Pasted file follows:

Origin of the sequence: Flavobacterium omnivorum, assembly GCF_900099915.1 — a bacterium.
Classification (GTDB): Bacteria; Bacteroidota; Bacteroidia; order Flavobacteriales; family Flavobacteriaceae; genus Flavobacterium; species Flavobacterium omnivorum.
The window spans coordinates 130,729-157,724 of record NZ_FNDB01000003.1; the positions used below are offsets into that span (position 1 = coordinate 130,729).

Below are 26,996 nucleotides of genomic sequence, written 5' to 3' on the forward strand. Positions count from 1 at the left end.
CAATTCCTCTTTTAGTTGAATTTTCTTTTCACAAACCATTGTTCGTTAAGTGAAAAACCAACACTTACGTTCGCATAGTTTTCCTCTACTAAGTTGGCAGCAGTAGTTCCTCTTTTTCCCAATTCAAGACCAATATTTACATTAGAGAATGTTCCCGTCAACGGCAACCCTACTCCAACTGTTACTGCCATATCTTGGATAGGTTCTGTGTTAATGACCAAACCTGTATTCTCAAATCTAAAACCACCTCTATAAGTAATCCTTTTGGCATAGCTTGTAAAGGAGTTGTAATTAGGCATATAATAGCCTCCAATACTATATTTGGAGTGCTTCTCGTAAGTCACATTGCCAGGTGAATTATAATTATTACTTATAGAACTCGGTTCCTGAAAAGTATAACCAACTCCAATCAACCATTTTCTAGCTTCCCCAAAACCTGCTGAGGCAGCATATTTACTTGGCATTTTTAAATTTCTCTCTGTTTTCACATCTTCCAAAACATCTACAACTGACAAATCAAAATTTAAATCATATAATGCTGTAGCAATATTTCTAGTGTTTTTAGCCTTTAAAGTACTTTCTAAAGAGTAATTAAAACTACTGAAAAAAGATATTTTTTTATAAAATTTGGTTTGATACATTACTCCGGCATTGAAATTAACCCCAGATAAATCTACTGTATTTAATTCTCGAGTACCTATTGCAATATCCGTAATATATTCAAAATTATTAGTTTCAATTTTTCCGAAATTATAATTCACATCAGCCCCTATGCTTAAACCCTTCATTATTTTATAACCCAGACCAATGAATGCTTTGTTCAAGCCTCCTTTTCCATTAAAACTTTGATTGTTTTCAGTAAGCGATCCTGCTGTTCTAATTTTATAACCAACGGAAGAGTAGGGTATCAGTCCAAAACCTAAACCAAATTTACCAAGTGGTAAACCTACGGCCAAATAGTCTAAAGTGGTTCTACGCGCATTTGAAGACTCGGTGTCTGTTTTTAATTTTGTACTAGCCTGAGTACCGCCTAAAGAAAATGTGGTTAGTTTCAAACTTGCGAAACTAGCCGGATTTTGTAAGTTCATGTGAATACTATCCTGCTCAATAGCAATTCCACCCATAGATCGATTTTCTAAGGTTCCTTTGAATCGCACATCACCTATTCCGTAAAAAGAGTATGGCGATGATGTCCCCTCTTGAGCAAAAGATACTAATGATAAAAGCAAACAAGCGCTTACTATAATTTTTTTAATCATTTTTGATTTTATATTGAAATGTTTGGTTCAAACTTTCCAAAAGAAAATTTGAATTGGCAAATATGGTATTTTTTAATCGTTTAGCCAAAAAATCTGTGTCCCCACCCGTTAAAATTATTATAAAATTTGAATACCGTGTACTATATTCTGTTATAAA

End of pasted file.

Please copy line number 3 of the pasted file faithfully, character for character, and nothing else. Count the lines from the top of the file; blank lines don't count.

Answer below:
The window spans coordinates 130,729-157,724 of record NZ_FNDB01000003.1; the positions used below are offsets into that span (position 1 = coordinate 130,729).